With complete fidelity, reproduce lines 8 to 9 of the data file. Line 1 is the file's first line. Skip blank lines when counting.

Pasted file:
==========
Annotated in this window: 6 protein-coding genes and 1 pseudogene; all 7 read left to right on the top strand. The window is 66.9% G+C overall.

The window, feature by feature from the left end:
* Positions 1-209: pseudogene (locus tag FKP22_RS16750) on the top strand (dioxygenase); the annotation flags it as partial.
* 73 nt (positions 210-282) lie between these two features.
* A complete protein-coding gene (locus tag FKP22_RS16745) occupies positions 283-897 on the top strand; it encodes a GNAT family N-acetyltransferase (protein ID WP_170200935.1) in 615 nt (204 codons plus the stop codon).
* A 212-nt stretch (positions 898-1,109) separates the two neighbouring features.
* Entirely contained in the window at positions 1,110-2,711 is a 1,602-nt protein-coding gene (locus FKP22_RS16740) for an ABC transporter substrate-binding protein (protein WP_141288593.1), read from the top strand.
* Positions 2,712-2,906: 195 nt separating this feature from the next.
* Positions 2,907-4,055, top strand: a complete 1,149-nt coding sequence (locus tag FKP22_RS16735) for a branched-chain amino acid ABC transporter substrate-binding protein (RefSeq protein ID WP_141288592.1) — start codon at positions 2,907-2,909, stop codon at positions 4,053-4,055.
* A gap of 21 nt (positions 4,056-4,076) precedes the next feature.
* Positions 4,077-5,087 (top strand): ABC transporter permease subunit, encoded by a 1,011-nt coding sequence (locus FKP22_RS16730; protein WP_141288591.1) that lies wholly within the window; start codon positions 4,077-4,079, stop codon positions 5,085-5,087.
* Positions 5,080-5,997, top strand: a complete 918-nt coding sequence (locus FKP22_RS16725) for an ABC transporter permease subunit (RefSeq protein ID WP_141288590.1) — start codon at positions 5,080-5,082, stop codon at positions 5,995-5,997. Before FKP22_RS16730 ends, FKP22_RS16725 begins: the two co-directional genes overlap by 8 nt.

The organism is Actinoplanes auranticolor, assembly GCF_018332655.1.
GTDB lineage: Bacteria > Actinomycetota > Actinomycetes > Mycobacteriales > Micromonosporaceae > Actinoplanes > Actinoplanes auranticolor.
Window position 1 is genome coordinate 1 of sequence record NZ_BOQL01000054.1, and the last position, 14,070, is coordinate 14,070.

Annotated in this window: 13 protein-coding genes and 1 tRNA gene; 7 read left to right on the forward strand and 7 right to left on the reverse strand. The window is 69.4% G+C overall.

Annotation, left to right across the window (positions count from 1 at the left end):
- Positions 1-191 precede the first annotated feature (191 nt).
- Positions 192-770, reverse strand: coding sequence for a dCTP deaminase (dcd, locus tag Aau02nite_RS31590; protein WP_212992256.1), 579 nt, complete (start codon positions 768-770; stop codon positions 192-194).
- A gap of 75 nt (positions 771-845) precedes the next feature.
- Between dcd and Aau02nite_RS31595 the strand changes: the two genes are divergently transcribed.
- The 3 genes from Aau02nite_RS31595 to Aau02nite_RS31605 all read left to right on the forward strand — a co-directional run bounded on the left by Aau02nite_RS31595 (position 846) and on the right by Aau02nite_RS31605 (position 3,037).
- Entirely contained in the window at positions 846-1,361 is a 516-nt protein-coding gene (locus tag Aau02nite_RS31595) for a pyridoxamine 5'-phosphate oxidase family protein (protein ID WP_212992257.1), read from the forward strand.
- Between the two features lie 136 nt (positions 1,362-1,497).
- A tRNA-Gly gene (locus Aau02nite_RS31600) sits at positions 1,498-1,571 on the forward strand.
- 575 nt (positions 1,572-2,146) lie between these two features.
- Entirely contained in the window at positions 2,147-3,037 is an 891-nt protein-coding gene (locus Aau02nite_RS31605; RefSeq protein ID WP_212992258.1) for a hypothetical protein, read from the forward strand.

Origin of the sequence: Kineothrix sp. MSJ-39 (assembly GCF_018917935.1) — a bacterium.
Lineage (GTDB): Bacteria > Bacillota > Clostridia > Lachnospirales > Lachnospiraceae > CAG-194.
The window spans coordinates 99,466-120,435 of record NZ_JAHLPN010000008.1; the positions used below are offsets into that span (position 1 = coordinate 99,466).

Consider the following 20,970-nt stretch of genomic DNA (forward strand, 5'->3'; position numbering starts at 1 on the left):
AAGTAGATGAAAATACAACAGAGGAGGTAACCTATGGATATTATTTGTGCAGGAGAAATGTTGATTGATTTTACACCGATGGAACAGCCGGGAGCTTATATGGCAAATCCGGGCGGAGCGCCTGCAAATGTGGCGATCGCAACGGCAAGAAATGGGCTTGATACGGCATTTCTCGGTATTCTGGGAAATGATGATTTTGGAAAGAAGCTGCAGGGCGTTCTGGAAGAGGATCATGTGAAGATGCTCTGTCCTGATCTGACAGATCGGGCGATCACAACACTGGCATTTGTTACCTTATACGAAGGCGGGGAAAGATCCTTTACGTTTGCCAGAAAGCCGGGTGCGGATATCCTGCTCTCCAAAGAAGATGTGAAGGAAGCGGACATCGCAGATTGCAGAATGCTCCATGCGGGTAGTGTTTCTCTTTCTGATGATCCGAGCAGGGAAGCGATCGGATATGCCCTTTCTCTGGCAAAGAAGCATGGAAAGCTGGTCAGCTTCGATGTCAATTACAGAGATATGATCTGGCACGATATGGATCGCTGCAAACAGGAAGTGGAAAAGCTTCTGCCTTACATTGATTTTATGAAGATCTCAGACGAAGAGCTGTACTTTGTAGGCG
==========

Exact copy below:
* Positions 2,712-2,906: 195 nt separating this feature from the next.
* Positions 2,907-4,055, top strand: a complete 1,149-nt coding sequence (locus tag FKP22_RS16735) for a branched-chain amino acid ABC transporter substrate-binding protein (RefSeq protein ID WP_141288592.1) — start codon at positions 2,907-2,909, stop codon at positions 4,053-4,055.